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Appleton's Cyclopedia of American Biography, edited by James Grant Wilson, John Fiske and Stanley L. Klos. Six volumes, New York: D. Appleton and Company, 1887-1889 and 1999. Virtualology.com warns that these 19th Century biographies contain errors and bias. We rely on volunteers to edit the historic biographies on a continual basis. If you would like to edit this biography please submit a rewritten biography in text form . If acceptable, the new biography will be published above the 19th Century Appleton's Cyclopedia Biography citing the volunteer editor





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Joseph Emerson Brown

BROWN, Joseph Emerson, statesman, born in Pickens County, South Carolina, 15 April, 1821. When fifteen years old he removed with his father to Georgia,, and, after being educated at Calhoun academy, South Carolina, taught school at Canton, Georgia, studied law, and was admitted to the bar in August, 1845. He was graduated at Yale law-school in 1846, and began practice at Canton, Georgia, was elected to the state senate in 1849, chosen a presidential elector on the Pierce ticket in 1852, and in 1855 became judge of the superior courts of the Blue Ridge circuit. He was elected governor by the democrats in 1857, and was re-elected by increased majorities in 1859, 1861, and 1863. He was an active secessionist, seizing Forts Pulaski and Jackson, near Savannah, on 3 January, 1861, sixteen days before his state seceded, and taking possession of the United States arsenal at Augusta, five days after the passage of the ordinance. During the war he was a vigorous supporter of the confederate government, but disputed with Mr. Davis the constitutionality of the conscription measures. During Sherman's invasion he put into the field an army of 10,000 men, made up of state officers, youth, aged men, and others usually exempt from military duty, but refused to send them out of the state when requisition for them was made by the confederate government. In October, 1864, he refused General Sherman's request for a conference, denying that he had power to act without the permission of the legislature. On his release from the prison, where the national authorities at the conclusion of the war had confined him, he resigned the governorship, and, after a visit to Washington, in 1866, strongly advised his state to accept the situation and comply with the terms of reconstruction. This position made him unpopular, and for a time he acted with the republicans, supporting General Grant in 1868, and being the defeated republican candidate for United States senator in the same year. After his defeat he was appointed chief justice of the Georgia Supreme Court, which office he resigned in December, 1870, and temporarily left public life.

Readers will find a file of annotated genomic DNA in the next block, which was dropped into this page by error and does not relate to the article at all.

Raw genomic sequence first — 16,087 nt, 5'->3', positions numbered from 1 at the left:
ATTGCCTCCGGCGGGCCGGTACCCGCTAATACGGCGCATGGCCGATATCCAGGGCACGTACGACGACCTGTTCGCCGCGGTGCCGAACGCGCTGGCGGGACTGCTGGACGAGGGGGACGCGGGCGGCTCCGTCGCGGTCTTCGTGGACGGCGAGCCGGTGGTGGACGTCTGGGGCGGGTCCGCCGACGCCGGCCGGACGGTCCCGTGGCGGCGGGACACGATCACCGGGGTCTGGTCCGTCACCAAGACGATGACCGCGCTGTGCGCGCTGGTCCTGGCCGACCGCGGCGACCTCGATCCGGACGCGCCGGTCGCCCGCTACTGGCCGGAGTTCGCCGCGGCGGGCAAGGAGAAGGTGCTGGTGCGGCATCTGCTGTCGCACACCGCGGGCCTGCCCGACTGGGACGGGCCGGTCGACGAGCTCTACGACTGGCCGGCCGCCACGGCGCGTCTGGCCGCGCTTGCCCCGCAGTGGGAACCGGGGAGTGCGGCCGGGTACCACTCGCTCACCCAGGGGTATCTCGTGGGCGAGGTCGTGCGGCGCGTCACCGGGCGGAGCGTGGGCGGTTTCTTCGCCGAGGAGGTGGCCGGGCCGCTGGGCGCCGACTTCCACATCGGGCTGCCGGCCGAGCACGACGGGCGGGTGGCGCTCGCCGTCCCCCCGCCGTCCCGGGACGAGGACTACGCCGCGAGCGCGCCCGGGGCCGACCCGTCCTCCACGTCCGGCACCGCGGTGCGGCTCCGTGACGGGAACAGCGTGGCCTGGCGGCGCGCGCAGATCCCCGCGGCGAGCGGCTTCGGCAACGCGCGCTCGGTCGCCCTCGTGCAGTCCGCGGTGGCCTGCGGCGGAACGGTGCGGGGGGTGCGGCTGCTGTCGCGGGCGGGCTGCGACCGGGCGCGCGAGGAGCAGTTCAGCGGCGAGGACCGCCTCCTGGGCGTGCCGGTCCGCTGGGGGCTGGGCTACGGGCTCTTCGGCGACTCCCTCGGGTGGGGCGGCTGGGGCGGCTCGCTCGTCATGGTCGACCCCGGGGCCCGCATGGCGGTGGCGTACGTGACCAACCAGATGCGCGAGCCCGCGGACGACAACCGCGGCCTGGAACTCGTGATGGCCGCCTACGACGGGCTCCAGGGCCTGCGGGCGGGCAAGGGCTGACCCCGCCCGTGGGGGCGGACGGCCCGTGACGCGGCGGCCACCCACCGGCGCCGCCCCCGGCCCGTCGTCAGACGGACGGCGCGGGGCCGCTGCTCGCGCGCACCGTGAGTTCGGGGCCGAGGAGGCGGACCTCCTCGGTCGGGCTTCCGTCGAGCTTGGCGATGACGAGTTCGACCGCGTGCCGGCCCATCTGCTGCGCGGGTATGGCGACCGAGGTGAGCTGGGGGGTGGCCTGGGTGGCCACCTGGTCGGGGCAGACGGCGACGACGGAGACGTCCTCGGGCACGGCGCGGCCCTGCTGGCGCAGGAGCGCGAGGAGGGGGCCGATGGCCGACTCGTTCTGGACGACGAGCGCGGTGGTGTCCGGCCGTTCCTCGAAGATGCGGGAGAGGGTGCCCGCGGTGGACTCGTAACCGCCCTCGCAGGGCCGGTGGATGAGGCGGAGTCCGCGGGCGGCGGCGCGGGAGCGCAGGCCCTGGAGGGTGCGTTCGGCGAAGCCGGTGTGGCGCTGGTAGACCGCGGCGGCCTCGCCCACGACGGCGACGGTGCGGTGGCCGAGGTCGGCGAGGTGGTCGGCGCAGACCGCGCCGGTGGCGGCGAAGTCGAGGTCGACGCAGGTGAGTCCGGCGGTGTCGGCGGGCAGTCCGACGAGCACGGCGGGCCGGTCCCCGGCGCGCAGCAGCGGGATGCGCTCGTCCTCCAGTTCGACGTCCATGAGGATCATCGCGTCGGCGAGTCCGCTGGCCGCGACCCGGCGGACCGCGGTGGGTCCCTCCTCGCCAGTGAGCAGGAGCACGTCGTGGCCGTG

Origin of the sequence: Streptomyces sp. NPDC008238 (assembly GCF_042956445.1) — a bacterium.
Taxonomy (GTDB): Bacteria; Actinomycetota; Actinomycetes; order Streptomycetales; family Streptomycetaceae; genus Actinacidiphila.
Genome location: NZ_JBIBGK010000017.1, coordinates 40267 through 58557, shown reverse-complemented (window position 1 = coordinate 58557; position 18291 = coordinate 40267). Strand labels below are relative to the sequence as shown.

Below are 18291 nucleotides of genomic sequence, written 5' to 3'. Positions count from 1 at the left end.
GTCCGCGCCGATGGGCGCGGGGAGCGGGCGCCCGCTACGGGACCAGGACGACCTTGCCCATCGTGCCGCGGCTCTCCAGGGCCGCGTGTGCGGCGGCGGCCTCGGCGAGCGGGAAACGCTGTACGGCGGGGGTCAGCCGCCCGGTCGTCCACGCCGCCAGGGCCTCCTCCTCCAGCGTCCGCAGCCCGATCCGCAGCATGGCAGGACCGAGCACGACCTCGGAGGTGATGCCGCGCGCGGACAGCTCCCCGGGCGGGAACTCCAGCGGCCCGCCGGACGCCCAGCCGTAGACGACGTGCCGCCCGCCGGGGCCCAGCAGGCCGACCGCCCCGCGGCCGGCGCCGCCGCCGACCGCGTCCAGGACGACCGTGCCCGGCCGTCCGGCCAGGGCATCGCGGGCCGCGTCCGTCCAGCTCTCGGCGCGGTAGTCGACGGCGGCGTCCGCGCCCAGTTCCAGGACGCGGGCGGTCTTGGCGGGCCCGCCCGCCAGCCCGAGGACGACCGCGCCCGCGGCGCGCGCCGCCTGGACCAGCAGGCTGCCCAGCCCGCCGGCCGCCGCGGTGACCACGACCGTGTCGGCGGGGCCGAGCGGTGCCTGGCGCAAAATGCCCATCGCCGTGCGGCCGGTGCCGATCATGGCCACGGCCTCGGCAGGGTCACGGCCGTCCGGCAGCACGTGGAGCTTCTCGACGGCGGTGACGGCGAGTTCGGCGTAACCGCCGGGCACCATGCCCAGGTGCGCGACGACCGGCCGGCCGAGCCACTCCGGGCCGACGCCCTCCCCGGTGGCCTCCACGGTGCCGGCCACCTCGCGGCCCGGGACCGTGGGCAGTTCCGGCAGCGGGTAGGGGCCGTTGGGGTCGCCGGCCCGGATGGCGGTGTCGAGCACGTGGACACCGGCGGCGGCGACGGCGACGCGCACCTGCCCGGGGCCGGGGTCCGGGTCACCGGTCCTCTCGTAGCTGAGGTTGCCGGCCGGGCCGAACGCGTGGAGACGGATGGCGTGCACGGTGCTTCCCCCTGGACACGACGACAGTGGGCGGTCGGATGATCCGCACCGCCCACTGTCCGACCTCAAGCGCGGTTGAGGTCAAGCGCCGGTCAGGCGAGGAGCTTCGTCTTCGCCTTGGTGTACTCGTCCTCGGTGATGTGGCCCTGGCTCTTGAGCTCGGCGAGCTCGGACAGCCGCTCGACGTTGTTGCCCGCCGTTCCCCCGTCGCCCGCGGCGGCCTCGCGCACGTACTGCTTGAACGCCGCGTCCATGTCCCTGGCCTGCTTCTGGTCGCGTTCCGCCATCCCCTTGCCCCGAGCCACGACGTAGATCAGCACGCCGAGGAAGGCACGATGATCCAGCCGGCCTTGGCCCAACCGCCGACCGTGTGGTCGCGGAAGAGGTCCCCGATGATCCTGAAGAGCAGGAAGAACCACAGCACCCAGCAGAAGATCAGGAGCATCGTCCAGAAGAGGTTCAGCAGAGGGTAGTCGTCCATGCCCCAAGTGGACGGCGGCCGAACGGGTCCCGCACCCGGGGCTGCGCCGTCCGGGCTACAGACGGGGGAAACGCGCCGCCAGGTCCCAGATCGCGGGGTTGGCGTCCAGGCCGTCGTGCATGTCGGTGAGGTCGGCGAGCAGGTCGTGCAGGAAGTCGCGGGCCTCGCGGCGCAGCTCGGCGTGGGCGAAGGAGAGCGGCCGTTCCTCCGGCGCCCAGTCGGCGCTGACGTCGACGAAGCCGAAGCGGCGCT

Since that time he has been president of the Western and Atlantic railroad company, and of several other large corporations, and has promoted the development of the resources of his state. Since 1872 he has acted with the democrats, and in 1880 was chosen United States senator to fill the vacancy caused by the resignation of General Gordon. In 1884 he was re-elected, with but a single opposing vote, for the term ending in March, 1891. After his election in 1880 he made a speech before the assembly, justifying his course in 1866, and declaring that the re-salts of the war must be accepted as final; that the sentiments of the former slave-holding aristocracy must be rejected ; and that the Negroes must be assured absolute civil and political equality. See "Life and Times of Joseph E. Brown," by H. Fielder (Springfield, Massachusetts, 1883). BROWN, Matthew, educator, born in Northumberland County, Pennsylvania, in 1776; died in Pittsburgh, Pennsylvania, 29 July, 1853. His father, who was Scotch-Irish extraction, died when Matthew was two years old, and the boy was adopted by his uncle, William Brown, who lived near Harrisburg, Pennsylvania He was graduated at Dickinson College, Carlisle, Pennsylvania, in 1794, and taught a classical school in Northernber-land County, where he became acquainted with Dr. Joseph Priestley and other well-known men. He began the study of divinity in 1796, and was licensed to preach by the Carlisle presbytery on 3 October, 1799. in 1801 he was ordained pastor of the united congregations of Mifflin and Lost Creek, and in 1805 became pastor of the Presbyterian church at Washington, Pennsylvania, and principal of the academy there. When the academy was chartered as Washington College, in 1806, Mr. Brown was made its first president. He resigned in 1816, still retaining his pastorate. After refusing the presidency of Centre College, Danville, Kentucky, he accepted, in 1822, that of Jefferson College, Cannonsburg, Pennsylvania For several years he also assisted Dr. McMil-lan, the pastor at Chartiers, Pennsylvania, but, on the organization of a church at Cannonsburg, he took charge of it until failing health forced him to sever his connection with the College in 1845. From this time until his death, however, he preached frequently. Princeton gave him the degree of D.D. in 1823, and he received that of LL. D. from Hamilton in 1835, and from Jefferson in 1845. Dr. Brown published a "Memoir of O. Jennings, D. D." (1832), and "Life of Rev. John McMillan, D. D.," besides numerous addresses and sermons.

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